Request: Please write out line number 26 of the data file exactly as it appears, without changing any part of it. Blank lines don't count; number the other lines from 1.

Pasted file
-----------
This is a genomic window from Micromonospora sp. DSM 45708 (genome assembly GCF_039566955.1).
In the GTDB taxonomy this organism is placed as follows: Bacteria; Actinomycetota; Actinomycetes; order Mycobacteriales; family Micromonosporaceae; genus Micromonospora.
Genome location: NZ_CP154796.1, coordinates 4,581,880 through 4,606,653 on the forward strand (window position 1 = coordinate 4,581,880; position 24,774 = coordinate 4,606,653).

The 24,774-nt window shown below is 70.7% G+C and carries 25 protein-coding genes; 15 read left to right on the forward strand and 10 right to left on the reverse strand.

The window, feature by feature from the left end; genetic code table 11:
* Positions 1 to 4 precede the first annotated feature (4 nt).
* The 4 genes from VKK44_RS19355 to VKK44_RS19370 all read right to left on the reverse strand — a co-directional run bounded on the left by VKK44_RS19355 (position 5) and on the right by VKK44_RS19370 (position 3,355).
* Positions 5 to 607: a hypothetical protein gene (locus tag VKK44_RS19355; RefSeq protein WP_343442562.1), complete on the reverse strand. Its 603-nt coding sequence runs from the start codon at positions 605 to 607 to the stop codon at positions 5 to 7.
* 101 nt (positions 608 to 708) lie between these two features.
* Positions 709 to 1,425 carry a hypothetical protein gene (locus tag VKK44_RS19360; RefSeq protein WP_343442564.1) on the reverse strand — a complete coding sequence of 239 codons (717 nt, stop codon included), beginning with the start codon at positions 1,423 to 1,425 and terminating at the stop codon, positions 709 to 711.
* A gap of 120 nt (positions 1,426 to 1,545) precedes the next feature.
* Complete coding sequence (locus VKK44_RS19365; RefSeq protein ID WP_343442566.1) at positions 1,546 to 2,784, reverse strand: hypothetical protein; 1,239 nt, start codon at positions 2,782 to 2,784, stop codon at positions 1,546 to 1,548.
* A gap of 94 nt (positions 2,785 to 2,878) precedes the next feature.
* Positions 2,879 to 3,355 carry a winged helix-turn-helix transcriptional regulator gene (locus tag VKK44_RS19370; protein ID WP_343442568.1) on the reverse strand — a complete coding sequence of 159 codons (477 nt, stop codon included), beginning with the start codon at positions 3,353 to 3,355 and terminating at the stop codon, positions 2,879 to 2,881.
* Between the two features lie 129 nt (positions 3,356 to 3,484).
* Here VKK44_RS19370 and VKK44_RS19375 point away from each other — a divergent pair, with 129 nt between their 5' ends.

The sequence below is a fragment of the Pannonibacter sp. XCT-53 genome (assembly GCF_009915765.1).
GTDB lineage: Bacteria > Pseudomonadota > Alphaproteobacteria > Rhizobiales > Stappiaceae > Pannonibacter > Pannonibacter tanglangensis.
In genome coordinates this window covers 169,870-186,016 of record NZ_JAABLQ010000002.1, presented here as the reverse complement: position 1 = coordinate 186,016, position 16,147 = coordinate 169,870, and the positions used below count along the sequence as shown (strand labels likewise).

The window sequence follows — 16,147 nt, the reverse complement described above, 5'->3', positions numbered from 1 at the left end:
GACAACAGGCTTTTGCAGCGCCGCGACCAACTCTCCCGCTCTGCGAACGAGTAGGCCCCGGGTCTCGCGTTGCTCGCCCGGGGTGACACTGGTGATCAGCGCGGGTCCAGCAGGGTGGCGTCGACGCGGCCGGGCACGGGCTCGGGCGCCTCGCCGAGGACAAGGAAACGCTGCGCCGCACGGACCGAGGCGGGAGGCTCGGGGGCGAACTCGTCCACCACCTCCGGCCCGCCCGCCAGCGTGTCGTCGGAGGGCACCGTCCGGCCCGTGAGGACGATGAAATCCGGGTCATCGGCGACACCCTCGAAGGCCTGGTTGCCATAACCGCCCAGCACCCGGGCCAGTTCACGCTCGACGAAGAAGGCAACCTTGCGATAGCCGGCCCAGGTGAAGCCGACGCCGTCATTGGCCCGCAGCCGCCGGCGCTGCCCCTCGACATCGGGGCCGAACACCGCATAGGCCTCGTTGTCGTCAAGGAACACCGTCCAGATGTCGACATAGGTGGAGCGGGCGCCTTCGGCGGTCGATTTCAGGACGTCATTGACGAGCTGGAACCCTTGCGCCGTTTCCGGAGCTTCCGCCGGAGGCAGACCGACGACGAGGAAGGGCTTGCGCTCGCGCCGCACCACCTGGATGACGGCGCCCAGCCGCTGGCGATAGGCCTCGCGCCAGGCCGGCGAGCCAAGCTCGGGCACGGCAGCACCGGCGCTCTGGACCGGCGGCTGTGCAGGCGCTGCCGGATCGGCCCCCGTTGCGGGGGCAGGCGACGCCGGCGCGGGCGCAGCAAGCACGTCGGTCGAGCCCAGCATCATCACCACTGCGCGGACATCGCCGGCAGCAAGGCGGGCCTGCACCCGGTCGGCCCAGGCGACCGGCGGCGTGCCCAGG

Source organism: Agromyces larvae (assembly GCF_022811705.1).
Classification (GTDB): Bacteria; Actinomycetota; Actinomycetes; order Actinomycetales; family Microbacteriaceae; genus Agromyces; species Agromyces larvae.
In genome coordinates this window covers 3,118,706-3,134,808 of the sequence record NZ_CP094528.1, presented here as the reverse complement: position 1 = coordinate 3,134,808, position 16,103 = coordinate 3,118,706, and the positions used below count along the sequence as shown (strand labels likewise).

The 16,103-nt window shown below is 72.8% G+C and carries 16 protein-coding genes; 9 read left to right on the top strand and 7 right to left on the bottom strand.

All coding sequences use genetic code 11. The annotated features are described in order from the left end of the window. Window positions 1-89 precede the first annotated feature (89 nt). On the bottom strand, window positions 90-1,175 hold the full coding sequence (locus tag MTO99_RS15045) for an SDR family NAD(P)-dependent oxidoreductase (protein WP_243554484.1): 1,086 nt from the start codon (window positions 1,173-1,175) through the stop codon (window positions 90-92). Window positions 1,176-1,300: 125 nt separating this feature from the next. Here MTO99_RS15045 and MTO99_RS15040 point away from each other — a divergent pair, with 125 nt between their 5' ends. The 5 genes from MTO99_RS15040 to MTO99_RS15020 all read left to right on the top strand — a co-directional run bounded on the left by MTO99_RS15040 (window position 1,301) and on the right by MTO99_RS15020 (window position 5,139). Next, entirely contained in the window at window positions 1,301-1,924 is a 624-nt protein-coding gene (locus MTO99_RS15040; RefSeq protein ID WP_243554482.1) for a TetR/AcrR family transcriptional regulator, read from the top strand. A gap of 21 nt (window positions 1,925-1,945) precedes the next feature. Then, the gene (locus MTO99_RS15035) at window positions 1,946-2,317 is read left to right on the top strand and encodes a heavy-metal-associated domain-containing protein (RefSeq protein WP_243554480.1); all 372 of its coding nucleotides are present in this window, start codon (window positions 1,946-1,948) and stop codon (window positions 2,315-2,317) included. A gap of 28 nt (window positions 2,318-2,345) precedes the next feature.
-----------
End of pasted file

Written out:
All coding sequences use genetic code 11. The annotated features are described in order from the left end of the window. Window positions 1-89 precede the first annotated feature (89 nt). On the bottom strand, window positions 90-1,175 hold the full coding sequence (locus tag MTO99_RS15045) for an SDR family NAD(P)-dependent oxidoreductase (protein WP_243554484.1): 1,086 nt from the start codon (window positions 1,173-1,175) through the stop codon (window positions 90-92). Window positions 1,176-1,300: 125 nt separating this feature from the next. Here MTO99_RS15045 and MTO99_RS15040 point away from each other — a divergent pair, with 125 nt between their 5' ends. The 5 genes from MTO99_RS15040 to MTO99_RS15020 all read left to right on the top strand — a co-directional run bounded on the left by MTO99_RS15040 (window position 1,301) and on the right by MTO99_RS15020 (window position 5,139). Next, entirely contained in the window at window positions 1,301-1,924 is a 624-nt protein-coding gene (locus MTO99_RS15040; RefSeq protein ID WP_243554482.1) for a TetR/AcrR family transcriptional regulator, read from the top strand. A gap of 21 nt (window positions 1,925-1,945) precedes the next feature. Then, the gene (locus MTO99_RS15035) at window positions 1,946-2,317 is read left to right on the top strand and encodes a heavy-metal-associated domain-containing protein (RefSeq protein WP_243554480.1); all 372 of its coding nucleotides are present in this window, start codon (window positions 1,946-1,948) and stop codon (window positions 2,315-2,317) included. A gap of 28 nt (window positions 2,318-2,345) precedes the next feature.